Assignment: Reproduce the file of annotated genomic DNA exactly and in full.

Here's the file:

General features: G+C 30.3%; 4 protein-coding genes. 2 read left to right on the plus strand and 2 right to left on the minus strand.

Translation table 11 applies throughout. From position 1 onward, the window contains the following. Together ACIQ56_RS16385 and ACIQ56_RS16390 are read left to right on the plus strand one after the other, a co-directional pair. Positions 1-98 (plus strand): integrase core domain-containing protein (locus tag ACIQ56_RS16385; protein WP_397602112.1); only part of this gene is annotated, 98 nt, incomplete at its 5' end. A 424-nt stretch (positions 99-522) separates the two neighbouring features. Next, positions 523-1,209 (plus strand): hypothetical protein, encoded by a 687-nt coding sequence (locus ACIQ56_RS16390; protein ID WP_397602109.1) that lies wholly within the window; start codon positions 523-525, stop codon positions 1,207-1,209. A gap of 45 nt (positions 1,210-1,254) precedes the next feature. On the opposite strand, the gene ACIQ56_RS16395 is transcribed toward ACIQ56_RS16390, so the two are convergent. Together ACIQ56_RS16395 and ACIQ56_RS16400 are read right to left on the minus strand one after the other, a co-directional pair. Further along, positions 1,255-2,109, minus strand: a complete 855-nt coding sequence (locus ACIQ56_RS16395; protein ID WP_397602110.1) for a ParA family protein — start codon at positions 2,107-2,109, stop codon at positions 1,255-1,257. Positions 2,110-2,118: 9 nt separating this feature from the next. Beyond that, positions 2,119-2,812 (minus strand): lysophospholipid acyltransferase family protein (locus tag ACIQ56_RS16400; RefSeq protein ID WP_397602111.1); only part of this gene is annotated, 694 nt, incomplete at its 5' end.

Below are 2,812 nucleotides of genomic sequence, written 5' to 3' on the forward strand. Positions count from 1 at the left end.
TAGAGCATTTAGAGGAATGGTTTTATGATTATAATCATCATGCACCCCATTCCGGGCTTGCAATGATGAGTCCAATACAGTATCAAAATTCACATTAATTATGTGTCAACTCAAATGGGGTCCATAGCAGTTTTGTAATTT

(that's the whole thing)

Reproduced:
General features: G+C 30.3%; 4 protein-coding genes. 2 read left to right on the plus strand and 2 right to left on the minus strand.

Translation table 11 applies throughout. From position 1 onward, the window contains the following. Together ACIQ56_RS16385 and ACIQ56_RS16390 are read left to right on the plus strand one after the other, a co-directional pair. Positions 1-98 (plus strand): integrase core domain-containing protein (locus tag ACIQ56_RS16385; protein WP_397602112.1); only part of this gene is annotated, 98 nt, incomplete at its 5' end. A 424-nt stretch (positions 99-522) separates the two neighbouring features. Next, positions 523-1,209 (plus strand): hypothetical protein, encoded by a 687-nt coding sequence (locus ACIQ56_RS16390; protein ID WP_397602109.1) that lies wholly within the window; start codon positions 523-525, stop codon positions 1,207-1,209. A gap of 45 nt (positions 1,210-1,254) precedes the next feature. On the opposite strand, the gene ACIQ56_RS16395 is transcribed toward ACIQ56_RS16390, so the two are convergent. Together ACIQ56_RS16395 and ACIQ56_RS16400 are read right to left on the minus strand one after the other, a co-directional pair. Further along, positions 1,255-2,109, minus strand: a complete 855-nt coding sequence (locus ACIQ56_RS16395; protein ID WP_397602110.1) for a ParA family protein — start codon at positions 2,107-2,109, stop codon at positions 1,255-1,257. Positions 2,110-2,118: 9 nt separating this feature from the next. Beyond that, positions 2,119-2,812 (minus strand): lysophospholipid acyltransferase family protein (locus tag ACIQ56_RS16400; RefSeq protein ID WP_397602111.1); only part of this gene is annotated, 694 nt, incomplete at its 5' end.

Below are 2,812 nucleotides of genomic sequence, written 5' to 3' on the forward strand. Positions count from 1 at the left end.
TAGAGCATTTAGAGGAATGGTTTTATGATTATAATCATCATGCACCCCATTCCGGGCTTGCAATGATGAGTCCAATACAGTATCAAAATTCACATTAATTATGTGTCAACTCAAATGGGGTCCATAGCAGTTTTGTAATTT